Hosting a literary event can be amazing because you get to bring together a group of people who all appreciate the written word. Having speakers such as local or well-known authors is often a go-to when planning events at bookstores or libraries. But if you’re looking for something a little different, consider a spoken word artist. They can add a personal and moving performance to literary (or other) events. While a normal poetry or book reading can be entertaining, spoken word artists are able to connect with the audience on a deeply emotional level. The spoken word can be an intense form of art, so read on to see how these artists can make an impact on your event.
About Spoken Word Art
Poetry is meant to be read, but a spoken word artist writes words that are meant to be read aloud. The subject matter is usually controversial or personal, such as abuse, bullying, suicide, politics, or social issues. The spoken word can also be focused on nostalgic subjects like love, heartbreak, or childhood memories. It’s generally spoken with rhythm and often strong inflections and loud volume at times. Some spoken word artists use music as an accompaniment, but many just use their voice and words. The spoken word can even be comical; it’s all about what the poet wants to share.
Spoken word artist Venus Jones performs her powerful piece “Dear Precious.” Check out her profile on GigSalad!
If you’d like a diverse group of spoken word artists, hosting a poetry slam is perfect. A poetry slam is similar to an open-mic event for poets. However, some poetry slams have strict rules and are judged by a panel or the audience. According to PoetrySlam.org, there are a few basic rules:
- Each poem must be of the poet’s own construction.
- Each poet gets three minutes (plus a ten-second grace period) to read one poem. If the poet goes over time, points will be deducted from the total score.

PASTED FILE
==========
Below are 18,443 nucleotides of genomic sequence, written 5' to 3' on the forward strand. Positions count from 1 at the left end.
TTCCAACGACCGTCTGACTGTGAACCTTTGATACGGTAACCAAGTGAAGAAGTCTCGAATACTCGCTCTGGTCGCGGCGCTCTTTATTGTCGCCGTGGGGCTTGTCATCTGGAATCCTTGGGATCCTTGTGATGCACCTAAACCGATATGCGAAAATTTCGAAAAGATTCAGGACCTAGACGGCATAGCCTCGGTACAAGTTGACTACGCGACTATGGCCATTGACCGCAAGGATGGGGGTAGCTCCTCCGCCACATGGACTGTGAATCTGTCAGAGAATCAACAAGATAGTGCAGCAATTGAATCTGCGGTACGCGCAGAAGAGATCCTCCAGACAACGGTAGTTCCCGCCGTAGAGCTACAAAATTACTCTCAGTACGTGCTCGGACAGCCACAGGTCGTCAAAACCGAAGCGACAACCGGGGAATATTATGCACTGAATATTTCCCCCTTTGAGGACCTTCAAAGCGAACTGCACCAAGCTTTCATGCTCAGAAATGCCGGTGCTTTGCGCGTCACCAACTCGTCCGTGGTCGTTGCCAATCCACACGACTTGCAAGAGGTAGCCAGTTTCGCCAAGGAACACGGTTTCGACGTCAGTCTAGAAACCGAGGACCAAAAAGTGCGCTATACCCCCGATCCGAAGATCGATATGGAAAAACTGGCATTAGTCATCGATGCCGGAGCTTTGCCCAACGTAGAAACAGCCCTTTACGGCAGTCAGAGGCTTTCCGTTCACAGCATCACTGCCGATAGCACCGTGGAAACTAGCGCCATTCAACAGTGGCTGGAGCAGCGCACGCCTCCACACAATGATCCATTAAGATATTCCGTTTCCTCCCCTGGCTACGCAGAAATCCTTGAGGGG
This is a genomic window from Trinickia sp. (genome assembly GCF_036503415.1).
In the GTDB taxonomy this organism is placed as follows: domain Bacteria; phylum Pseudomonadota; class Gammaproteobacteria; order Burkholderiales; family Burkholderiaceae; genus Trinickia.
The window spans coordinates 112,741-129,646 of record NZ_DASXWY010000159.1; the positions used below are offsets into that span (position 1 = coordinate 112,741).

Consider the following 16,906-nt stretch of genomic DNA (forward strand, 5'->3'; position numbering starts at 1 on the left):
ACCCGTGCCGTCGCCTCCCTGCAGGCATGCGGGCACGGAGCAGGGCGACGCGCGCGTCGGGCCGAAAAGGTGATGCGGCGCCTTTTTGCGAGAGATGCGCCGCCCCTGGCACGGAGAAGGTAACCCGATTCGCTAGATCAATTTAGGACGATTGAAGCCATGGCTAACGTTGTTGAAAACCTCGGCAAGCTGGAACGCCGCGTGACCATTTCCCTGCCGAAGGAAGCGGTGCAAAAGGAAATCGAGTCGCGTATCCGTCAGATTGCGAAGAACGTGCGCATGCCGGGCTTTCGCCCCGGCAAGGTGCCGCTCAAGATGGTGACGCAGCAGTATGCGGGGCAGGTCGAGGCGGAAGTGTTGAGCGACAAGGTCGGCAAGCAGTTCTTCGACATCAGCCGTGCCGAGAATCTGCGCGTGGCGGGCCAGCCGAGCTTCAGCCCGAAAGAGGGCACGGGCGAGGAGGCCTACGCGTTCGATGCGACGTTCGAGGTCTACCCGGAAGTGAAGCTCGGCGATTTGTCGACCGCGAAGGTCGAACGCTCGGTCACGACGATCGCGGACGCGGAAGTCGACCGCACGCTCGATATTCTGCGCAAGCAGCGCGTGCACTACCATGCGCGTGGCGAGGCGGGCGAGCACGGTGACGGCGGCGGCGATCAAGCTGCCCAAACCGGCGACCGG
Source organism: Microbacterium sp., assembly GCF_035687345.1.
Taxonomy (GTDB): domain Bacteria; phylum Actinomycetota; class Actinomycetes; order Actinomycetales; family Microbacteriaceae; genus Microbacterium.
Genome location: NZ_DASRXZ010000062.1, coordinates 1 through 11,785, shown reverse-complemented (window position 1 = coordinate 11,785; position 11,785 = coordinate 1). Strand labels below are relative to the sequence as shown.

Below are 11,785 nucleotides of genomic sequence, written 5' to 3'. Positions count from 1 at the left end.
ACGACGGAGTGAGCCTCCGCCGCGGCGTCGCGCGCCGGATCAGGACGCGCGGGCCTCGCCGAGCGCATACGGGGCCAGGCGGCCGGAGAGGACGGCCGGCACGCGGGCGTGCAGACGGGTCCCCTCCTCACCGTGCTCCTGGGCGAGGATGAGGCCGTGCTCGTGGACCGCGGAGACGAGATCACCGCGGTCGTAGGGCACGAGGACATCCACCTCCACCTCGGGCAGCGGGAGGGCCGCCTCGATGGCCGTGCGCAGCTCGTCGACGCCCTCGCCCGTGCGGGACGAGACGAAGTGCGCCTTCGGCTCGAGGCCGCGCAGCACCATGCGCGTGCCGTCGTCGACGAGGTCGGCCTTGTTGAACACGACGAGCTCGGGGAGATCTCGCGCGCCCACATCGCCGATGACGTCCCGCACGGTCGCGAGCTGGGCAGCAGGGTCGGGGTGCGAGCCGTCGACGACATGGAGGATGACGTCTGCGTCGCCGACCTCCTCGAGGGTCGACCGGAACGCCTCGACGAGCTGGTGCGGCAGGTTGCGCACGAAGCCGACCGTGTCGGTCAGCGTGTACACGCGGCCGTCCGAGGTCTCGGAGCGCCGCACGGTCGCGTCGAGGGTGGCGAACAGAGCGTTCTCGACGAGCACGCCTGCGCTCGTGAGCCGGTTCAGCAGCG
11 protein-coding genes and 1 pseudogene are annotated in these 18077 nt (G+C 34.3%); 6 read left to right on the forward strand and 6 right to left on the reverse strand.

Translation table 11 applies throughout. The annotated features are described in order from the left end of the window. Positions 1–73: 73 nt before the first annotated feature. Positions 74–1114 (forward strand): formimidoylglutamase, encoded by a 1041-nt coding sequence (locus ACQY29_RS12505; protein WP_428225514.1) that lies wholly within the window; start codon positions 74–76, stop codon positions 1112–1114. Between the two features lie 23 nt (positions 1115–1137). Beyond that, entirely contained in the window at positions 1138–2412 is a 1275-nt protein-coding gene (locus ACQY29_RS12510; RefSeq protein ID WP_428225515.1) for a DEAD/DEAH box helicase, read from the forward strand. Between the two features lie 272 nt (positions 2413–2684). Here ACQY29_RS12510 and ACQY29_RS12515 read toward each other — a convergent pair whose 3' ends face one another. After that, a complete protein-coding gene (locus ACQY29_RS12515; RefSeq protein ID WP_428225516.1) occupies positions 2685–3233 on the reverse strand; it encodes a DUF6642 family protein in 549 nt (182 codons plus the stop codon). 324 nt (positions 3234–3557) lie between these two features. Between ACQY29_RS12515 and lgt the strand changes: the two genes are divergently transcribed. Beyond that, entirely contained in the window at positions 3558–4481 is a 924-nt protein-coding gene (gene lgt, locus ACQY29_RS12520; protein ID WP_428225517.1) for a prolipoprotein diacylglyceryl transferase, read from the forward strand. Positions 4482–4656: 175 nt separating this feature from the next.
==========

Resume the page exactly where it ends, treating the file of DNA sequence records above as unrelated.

- The poet may not use props, costumes or musical instruments.
- Of the scores the poet receives from the five judges, the high and low scores are dropped and the middle three are added together, giving the poet a total score of 0-30.
An interesting element of poetry slams is the audience participation. In most performances, the crowd is expected to remain fairly quiet until it’s over. Not the case with a poetry slam! The audience is encouraged to cheer, clap, or even call things out to the spoken word artist. They should feel just as expressive as the performer does. Some poetry slams even encourage the crowd to show the poet if they don’t like the performance with finger snapping and foot stomping. It’s up to you on what you’d like the rules to be!
Making an Emotional Impact
Having a spoken word artist is a creative choice for many types of events. Poetry celebrations, book release parties, and library workshops are all obvious fits. However, spoken word artists can also deliver strong, passionate messages to groups of all kinds. For example, fundraiser events for non-profit companies or charities can have a tough time turning a mission statement into donations. To soften the heart of your audience, these artists can craft a message that is raw and meaningful. Issues like violence against women, racism, terminal illnesses, child advocacy, environmental awareness, and other hard-hitting concerns are the perfect canvas for a spoken-word artist. Many have parallel passions that they can tap into for their performance.
Spoken word artist Prince Ea is an amazing example of how much words can do with his piece “I Am NOT Black, You Are NOT White.”